Nigel W. Moriarty, Dorothee Liebschner

Quantum Mechanics (QM) has been shown to provide accurate geometries and
energies for a wide range of chemical entities. Using QM for restraints
generation is not new, however, using QM *in situ* restraints generation
directly in *phenix.refine* without additional (and possibibly costly licensed)
software is new. The inclusion of MOPAC in the python3
installations of Phenix has made this possible. The Quantum Interface (QI) is
a new module that allows the use of MOPAC or a 3rd party QM package – Orca –
for a number of procedures.

Calculate ligand restraints *in situ* using Quantum Mechanical Restraints
(QMR)

Calculate ligand strain energies using Quantum Mechanical Energies (QME)

Determination of best Histidine tautamer Quantum Mechanical Flipping (QMF)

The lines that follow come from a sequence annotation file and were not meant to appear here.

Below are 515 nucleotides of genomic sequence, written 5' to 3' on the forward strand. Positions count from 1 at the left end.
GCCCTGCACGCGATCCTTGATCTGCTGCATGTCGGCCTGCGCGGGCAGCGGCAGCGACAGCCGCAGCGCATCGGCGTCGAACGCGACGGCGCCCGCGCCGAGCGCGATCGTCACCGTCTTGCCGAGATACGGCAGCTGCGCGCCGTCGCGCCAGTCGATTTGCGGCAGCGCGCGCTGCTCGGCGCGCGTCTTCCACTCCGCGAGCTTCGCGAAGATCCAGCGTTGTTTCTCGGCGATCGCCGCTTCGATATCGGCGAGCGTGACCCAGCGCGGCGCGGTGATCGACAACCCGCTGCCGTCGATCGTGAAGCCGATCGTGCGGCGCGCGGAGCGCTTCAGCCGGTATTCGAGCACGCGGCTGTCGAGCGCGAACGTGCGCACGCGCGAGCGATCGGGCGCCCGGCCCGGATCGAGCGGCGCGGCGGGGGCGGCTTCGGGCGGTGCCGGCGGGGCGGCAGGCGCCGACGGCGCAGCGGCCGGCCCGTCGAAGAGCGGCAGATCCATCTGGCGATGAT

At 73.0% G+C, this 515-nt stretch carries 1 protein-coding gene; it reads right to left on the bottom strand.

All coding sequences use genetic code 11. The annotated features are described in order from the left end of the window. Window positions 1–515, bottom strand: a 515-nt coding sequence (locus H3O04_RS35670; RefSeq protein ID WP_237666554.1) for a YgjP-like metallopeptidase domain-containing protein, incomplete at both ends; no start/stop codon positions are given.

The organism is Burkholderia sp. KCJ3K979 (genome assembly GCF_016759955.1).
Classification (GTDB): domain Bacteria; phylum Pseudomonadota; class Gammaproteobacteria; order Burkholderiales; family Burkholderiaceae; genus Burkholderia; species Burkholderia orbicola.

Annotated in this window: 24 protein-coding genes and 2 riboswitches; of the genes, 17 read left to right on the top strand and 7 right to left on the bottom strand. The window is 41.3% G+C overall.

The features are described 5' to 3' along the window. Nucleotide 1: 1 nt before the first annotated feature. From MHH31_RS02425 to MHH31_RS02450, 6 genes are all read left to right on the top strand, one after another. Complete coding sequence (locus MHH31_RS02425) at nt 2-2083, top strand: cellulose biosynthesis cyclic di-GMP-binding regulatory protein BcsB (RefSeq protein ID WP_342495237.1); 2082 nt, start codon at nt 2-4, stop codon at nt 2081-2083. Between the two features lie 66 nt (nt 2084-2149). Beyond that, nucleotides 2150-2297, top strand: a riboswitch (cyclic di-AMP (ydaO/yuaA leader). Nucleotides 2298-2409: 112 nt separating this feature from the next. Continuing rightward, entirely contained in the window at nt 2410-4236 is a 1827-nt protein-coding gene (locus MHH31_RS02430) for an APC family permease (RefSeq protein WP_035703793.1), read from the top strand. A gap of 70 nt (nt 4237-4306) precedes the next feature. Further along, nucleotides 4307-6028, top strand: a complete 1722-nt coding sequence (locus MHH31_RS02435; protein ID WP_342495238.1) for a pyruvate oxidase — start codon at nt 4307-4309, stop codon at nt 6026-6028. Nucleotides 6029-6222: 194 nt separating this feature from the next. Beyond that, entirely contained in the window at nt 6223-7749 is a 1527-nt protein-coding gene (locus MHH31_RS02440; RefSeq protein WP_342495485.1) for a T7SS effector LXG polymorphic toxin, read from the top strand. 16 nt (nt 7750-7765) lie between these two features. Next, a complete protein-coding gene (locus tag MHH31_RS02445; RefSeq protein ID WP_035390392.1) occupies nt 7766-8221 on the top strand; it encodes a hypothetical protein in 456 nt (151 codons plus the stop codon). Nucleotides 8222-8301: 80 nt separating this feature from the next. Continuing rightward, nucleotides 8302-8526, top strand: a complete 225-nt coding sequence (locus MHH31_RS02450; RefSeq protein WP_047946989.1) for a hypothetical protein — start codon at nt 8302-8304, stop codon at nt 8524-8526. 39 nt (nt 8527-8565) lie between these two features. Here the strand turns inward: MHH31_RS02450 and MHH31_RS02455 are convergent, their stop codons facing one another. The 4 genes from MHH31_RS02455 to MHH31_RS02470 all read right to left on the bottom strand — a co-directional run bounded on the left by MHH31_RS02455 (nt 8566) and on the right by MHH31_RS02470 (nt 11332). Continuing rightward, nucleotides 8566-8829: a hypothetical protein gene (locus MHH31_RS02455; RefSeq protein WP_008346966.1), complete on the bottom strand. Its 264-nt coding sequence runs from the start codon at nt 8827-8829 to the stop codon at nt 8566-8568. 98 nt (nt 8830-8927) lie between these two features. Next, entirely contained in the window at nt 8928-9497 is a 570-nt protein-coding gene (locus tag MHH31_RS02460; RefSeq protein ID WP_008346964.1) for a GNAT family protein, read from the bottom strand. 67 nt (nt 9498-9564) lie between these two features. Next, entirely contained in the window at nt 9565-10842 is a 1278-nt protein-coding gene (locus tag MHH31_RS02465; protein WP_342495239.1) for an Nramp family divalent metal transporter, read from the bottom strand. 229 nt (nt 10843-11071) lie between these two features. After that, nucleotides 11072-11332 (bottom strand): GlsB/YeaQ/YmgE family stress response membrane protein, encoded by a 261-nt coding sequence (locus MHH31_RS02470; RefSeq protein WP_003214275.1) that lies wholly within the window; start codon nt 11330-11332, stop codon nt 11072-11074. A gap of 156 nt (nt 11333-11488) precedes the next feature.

One of the most important points about Quantum Chemistry is that it is an
all-electron method. This means that **all** atoms (and electrons) need to
be specified in order to perform the correct calculation. This is a case where
GIGO will really bite you. In standard refinement, missing atoms are not
critical but in QM missing atoms are catastrophic.

The QI module calculates the charge based on the atoms in the input model (and the selection) but care must be taken to ensure that the input model is correct down to the protonation. Besides calculating the incorrect result, the QM calculation can have difficulty converging thus resulting in excessive run times.

QM calculations scale as a power of the number of atoms. This means that increasing the buffer can greatly affect the timings.

Using the parallel features in MOPAC and Orca are generally not linear so the QI module has a feature to prefer simple parallelism on based on jobs that can be useful for some situations.

**In situ ligand restraints from quantum-mechanical methods.**D. Liebschner, N.W. Moriarty, B.K. Poon, and P.D. Adams.*Acta Cryst.*D**79**, 100-110 (2023).